The truth is this space is messy. While there is an attempt to have better interfaces between cars and smartphones, to take advantage of apps you already have, there is also an attempt to create a platform of both hardware and software to run dedicated apps in the car. If you try to somehow mix the two, you also have a problem of compatibility.  Think about it this way: every manufacturer is creating their own platform, and then some soliciting developers to develop apps for them, some developing their own.  2013 saw a burst in car-based applications, including a competition for developers conducted by Ford.  Some manufacturers use satellite based wireless internet. Many rely on Internet connectivity via cellular networks of users’ smartphones, but that means users have to either switch car or switch phone if they are incompatible.  This became clear with the Porsche launch at the end of 2012, with platform integration for Blackberry.

This is still an issue with CarPlay. Until a similar Android-based device is introduced, you would get the system with your new 2015 Mercedes-Benz, Volvo or Hyundai only if you own an iPhone. It’s interesting to see it implemented in different ways in the 3 different cars. Here’s a video showing its introduction at the Geneva Auto show 2014.


Will a standard platform be created, as an option for providing applications in any car, and connecting the apps from any phone? Will car apps ignore phone apps or become superior for in-car use? It seems 2014 is the year of platforms and connectivity alliances. Car manufacturers enter relationships with wireless internet providers, and a new alliance (OAA) was created to bring the Android platform to connected cars. Only time will tell us what to make of this.

What I do know is that as far as the future of car apps is concerned, CarPlay is just the tip of the Iceberg. A real giant Iceberg.



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I Had No Idea That It’s International Women’s Day – Thank You Google!

International Women's Day 2014

International Women’s Day 2014 (Video by Google)

Here’s a link to this great short video, that was created in honor of this day and posted on the search giant’s main page, and here are related news.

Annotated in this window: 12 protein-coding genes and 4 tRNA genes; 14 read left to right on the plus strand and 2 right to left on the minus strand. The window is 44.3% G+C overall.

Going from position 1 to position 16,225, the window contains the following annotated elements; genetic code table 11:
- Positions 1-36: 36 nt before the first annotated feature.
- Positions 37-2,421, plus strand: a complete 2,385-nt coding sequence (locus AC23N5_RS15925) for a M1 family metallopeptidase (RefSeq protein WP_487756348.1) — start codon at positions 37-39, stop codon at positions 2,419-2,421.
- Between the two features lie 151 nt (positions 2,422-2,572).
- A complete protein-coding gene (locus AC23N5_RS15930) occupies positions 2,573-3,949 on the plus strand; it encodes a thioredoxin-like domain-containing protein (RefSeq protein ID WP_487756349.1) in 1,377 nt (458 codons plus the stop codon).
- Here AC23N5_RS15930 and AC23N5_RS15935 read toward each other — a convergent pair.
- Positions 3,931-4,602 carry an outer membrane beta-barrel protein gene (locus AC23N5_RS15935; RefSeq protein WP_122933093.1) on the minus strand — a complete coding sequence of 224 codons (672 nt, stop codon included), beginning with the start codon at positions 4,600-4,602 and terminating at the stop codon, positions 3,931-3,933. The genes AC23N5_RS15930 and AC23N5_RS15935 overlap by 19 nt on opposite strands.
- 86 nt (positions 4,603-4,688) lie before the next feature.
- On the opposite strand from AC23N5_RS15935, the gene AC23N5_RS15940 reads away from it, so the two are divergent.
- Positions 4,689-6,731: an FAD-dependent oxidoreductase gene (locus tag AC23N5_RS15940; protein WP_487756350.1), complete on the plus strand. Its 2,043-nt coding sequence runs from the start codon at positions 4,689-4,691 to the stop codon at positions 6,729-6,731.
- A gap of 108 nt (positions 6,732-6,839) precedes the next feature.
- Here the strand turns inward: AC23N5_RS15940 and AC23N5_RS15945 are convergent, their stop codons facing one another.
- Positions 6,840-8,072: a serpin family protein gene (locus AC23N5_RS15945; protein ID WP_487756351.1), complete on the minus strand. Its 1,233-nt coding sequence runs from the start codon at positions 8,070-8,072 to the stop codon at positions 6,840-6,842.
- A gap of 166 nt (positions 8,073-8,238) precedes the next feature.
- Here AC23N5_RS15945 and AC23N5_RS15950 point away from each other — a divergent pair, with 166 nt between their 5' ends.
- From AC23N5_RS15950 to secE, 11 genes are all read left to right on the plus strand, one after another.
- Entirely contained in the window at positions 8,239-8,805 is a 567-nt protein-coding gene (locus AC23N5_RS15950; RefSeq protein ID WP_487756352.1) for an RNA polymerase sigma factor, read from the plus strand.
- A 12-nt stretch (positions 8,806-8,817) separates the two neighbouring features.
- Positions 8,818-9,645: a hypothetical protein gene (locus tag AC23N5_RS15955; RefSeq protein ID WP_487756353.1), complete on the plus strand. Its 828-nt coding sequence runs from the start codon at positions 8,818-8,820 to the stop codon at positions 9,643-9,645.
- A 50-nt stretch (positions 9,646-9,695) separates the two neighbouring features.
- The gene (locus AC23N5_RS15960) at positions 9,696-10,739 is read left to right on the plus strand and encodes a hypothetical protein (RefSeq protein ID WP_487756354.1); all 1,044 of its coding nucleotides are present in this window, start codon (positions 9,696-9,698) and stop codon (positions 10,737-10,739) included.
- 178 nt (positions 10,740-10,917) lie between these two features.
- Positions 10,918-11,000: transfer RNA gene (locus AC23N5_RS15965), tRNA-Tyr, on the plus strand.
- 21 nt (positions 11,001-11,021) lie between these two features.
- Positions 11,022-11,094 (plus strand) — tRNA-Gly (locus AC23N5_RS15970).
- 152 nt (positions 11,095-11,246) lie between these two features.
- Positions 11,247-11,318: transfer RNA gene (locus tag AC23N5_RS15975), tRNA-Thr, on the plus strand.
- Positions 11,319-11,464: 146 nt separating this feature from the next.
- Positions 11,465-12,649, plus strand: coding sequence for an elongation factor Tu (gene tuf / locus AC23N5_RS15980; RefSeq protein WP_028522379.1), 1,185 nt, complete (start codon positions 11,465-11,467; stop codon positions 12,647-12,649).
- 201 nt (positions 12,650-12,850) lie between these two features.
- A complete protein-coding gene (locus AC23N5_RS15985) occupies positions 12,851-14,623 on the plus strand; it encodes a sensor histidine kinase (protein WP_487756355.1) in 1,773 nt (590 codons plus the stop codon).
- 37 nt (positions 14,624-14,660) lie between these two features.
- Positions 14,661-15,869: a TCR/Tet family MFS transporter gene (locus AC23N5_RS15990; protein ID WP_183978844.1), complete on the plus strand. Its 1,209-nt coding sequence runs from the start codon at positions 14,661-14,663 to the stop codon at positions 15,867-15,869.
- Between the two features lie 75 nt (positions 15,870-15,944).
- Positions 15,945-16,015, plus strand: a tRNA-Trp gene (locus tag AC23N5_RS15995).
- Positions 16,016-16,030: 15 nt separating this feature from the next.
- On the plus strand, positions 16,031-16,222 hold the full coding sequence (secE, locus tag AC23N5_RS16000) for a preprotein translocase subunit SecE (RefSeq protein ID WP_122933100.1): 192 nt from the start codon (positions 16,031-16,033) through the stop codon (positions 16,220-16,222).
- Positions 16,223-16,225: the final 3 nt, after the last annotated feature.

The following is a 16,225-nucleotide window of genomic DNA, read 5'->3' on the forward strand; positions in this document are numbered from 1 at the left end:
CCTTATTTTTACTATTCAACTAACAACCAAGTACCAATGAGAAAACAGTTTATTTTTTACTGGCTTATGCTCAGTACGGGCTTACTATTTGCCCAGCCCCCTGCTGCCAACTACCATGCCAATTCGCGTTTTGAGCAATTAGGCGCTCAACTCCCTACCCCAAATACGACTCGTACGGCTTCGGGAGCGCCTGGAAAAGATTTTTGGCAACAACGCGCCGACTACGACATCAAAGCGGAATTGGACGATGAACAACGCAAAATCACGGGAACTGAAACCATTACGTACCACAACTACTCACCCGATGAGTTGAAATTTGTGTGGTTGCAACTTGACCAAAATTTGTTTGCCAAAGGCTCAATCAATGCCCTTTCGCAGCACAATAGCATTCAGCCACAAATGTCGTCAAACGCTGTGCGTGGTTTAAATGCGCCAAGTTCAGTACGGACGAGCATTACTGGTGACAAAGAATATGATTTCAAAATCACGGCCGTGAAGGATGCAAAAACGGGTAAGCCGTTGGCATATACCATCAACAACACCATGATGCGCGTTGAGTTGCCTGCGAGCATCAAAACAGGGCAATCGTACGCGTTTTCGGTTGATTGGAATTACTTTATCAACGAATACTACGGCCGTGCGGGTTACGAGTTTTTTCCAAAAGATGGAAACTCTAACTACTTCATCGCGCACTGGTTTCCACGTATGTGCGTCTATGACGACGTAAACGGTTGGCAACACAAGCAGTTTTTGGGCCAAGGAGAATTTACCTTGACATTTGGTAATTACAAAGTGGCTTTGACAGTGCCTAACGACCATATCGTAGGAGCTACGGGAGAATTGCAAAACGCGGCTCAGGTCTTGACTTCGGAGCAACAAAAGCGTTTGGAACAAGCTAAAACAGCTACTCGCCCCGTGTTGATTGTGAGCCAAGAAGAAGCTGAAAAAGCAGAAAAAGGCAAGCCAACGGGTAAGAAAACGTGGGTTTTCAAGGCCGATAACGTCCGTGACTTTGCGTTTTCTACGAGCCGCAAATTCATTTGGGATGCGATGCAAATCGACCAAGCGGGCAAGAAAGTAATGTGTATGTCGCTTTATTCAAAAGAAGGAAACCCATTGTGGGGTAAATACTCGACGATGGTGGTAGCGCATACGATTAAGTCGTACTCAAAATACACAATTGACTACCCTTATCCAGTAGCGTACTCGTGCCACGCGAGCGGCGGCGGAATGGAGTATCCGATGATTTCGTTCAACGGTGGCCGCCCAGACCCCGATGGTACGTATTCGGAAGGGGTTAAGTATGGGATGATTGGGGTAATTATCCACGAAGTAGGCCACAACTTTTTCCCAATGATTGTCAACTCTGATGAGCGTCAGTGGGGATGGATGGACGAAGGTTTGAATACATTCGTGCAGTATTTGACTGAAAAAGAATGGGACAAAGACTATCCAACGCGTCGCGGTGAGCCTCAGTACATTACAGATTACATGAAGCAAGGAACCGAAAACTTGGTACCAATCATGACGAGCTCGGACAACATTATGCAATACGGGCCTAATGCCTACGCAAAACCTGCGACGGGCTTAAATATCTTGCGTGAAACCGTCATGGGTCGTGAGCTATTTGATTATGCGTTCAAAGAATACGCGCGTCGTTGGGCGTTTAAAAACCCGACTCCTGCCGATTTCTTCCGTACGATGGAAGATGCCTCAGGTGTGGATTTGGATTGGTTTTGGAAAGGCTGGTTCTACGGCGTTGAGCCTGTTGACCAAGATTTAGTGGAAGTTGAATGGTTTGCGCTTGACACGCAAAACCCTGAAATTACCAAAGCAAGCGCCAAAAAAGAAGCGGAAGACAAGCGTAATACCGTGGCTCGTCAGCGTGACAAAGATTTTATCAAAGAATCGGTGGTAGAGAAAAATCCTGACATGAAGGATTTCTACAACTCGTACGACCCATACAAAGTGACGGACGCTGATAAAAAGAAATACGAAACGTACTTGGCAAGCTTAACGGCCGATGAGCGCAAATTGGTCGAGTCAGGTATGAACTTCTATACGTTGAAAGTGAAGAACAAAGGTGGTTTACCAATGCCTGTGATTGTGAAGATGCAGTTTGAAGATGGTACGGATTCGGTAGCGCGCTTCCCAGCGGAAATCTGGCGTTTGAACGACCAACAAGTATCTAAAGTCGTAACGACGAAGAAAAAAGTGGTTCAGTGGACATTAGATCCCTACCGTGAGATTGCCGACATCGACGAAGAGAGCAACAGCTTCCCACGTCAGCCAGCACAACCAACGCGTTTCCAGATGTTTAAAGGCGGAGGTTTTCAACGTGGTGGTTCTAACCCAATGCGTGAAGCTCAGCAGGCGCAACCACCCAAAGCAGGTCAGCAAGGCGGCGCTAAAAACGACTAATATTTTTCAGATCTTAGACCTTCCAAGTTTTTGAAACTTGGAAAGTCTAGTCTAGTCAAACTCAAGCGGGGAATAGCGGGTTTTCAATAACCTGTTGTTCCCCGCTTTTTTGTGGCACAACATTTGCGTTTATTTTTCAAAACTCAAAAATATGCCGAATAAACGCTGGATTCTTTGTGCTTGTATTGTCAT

What called my attention was today’s Google Doodle. So I searched to see the past ones as well.

Annual Google Doodles:

International women's Day: Google Doodle

International women’s Day: Google Doodles

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2013: 11th of 13 Things I Want to Know: Could Superman Help Felix Baumgartner?

An Austrian skydiver broke the speed of sound in a jump from the ‘edge of space’ at 128,000 feet (~40km or ~24mi), as part of a Red Bull promotion, on Oct 14th, 2012, the 65th anniversary to Chuck Yeager’s record breaking that speed in flight. Can you imagine this? Breaking Mach 1 with your body. He was supersonic for about 30 seconds during the 4 minute free-falling part of his jump, reaching 1.25 Mach, then was slowed down by the drag of increasing air density. After 4:20 min. he deployed a parachute.

This wasn’t exactly where we define outer space to begin. Our atmosphere has 3 layers, and this altitude is at the higher part of the Stratosphere, the middle layer. The official edge-of-space is at 100km. Still, an out-of-this-world stunt.

Mount Everest Source: Wikimedia Commons

Mount Everest
Source: Wikimedia Commons

For comparison:

  • Regular skydivers jump from 4000-10,000 ft.
  • Mount Everest is about 29,000 ft tall.
  • Jet airliners always climb to above 18,000, and usually cruise at 30,000-39,000 ft, at the lower part of the Stratosphere. This is where the temperature is constant, so it’s above weather and turbulence conditions, and where air density is low so less drag and less fuel used. This is also at a quarter of the altitude of Felix’s jump!
SR-71 Blackbird Source:

SR-71 Blackbird


Regular aircraft can’t reach this high. The aircraft that came closest is Blackbird SR-71, the spy-plane that was designed to fly at Mach 3, at 85,000 ft. That isn’t high enough!


What about SpaceShipTwo? Virgin Galactic’s space plane can’t reach so high either.

Virgin Galactic SpaceShip2

Virgin Galactic SpaceShip2

Space shuttles on the other hand, would be a slight overkill… They orbited at 200 miles and were decommissioned in July 2011. Baumgartner reached his jump point in capsule carried by a controlled helium balloon, wearing a pressurized suit. Others did that before, but this set the record also on the highest altitude for a manned balloon flight. His mentor for the mission was the previous record holder, Joseph Kittinger.

So I wonder, if he got in trouble in this jump could Superman help him?

Superman Returns

Superman Returns

The Superman character created in 1933, was given flight ability in 1940… his abilities increased until he could achieve spaceflight well before we could. This includes super-speed, as Superman was described as being faster than a speeding bullet.

Speeding Bullet Source:

Speeding Bullet